Table 4 Proportions of respondents’ knowledge on insecticide use and practice

The knock down time for wild Anopheles gambiae s.l. in Mabogini

A total of 4200 wild Anopheles s.l. adult mosquitoes were collected from May to June 2013 in the two hamlets (Mabogini and Rau Kati). In Mabogini, the least KDT50 was recorded for Bendiocarb and the highest for DDT. The KDT95 in Rau Kati was low for Bendiocarb but high for DDT (Table 5). Overall knockdown time was high in DDT, moderate in Pyrethroids (permethrin and deltamethrin) and lower in bendiocarb (Table 5).

Table 5 Mean knockdown time for wild Anopheles gambiae s.l

Resistance ratio of wild Anopheles gambiae s.l. against laboratory susceptible colony

It was found that the resistance ratio of wild A. gambiae to laboratory colony based on KDT50 for bendiocarb, deltamethrin and permethrin is twice as that of Kisumu susceptible strain but for DDT it was almost the same as that of Kisumu susceptible strain (Table 6). The mortality ratio was highest for bendiocarb with 1.00 (Table 7).

Table 6 Resistance ratio of wild Anopheles gambiae s.l against susceptible laboratory strain for different insecticides
Table 7 Mortality ratio of wild Anopheles gambiae s.l against susceptible laboratory colony based on 24 h mean mortality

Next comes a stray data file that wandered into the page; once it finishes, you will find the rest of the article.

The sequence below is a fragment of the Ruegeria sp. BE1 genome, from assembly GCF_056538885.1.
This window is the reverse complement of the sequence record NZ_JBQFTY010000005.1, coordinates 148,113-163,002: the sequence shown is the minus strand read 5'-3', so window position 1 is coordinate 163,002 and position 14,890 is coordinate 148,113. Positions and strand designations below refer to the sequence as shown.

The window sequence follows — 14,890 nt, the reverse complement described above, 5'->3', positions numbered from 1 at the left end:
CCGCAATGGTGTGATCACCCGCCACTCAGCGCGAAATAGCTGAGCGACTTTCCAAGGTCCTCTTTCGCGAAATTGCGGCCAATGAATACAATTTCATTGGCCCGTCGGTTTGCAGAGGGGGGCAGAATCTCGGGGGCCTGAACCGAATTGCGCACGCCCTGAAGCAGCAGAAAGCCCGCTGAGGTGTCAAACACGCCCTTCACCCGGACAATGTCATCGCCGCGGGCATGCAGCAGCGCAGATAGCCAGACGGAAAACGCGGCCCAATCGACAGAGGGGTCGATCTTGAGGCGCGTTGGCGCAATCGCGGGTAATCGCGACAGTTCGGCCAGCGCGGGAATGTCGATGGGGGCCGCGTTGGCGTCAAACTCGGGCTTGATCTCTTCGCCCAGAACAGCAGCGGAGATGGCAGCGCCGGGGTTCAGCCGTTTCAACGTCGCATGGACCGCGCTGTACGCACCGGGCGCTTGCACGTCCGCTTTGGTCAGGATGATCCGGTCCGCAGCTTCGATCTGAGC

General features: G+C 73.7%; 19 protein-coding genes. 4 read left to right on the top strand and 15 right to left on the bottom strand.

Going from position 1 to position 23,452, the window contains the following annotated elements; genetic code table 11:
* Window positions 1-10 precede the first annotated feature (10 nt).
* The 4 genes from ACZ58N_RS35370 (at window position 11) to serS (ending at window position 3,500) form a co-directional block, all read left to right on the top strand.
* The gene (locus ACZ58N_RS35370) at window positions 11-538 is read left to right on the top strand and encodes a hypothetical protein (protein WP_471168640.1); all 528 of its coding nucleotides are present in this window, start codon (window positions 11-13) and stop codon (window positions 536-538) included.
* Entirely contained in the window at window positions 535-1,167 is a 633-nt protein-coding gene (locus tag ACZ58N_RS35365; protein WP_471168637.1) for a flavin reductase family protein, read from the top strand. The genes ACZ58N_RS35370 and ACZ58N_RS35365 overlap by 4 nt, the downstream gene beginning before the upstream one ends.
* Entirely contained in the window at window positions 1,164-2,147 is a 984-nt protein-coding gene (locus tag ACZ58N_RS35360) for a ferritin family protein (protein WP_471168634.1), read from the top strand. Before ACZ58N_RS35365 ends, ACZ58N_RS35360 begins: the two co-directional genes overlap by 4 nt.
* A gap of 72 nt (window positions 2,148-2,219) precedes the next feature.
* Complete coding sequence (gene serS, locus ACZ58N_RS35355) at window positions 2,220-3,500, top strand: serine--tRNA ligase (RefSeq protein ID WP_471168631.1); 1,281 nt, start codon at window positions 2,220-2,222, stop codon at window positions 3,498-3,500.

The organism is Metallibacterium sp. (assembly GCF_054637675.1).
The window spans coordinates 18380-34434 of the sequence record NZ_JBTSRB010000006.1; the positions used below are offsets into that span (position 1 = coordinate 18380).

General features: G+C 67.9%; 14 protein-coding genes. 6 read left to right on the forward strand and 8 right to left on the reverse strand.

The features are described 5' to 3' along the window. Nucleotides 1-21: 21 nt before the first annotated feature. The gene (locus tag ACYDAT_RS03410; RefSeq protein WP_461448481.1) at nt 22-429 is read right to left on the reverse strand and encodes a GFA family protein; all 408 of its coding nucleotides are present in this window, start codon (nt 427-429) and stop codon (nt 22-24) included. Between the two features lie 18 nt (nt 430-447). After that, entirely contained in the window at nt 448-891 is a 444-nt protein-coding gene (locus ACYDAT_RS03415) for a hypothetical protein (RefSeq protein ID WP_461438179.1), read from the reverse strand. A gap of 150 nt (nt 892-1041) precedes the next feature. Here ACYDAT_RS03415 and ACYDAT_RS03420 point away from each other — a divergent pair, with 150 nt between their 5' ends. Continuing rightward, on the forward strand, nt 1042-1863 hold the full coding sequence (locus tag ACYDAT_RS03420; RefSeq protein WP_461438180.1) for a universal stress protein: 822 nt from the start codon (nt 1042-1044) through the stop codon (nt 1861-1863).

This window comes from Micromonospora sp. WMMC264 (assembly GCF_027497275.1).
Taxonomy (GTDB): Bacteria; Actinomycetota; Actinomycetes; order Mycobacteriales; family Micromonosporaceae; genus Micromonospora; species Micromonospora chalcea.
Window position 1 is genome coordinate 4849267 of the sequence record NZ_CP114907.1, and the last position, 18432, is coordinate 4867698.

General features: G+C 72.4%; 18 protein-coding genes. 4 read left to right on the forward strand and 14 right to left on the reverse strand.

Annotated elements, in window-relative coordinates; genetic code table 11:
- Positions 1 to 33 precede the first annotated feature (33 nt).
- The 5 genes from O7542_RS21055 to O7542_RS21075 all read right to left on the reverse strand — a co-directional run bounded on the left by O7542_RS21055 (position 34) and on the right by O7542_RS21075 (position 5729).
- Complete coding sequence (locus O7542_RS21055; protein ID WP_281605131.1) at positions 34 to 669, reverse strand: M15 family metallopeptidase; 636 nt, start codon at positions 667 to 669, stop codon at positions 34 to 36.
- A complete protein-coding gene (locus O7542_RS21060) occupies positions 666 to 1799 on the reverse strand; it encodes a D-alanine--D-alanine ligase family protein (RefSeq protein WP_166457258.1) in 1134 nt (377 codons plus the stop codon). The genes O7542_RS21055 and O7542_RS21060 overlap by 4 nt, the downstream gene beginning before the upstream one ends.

Mean mortality of wild Anopheles gambiae s.l in 24 h

The study found that A. gambiae s.l was highly susceptible to bendiocarb and DDT (mortality rate of 100 and 99.2% respectively), increased tolerance to permethrin (mortality rate = 89.68%) and resistant to deltamethrin (mortality rate = 69.96%) (Table 8).

Table 8 Mean mortality after 24 h and knockdown time for wild Anopheles gambiae s.l


The present study investigated the insecticide usage pattern and phenotypic susceptibility of A. gambiae sensu lato to commonly used insecticides in Lower Moshi, northeastern Tanzania. Farming was reported to be the main income activity in the area and demographic characteristics were similar to other peri-urban areas of Tanzania as reported in the 2012 National Census Survey [42].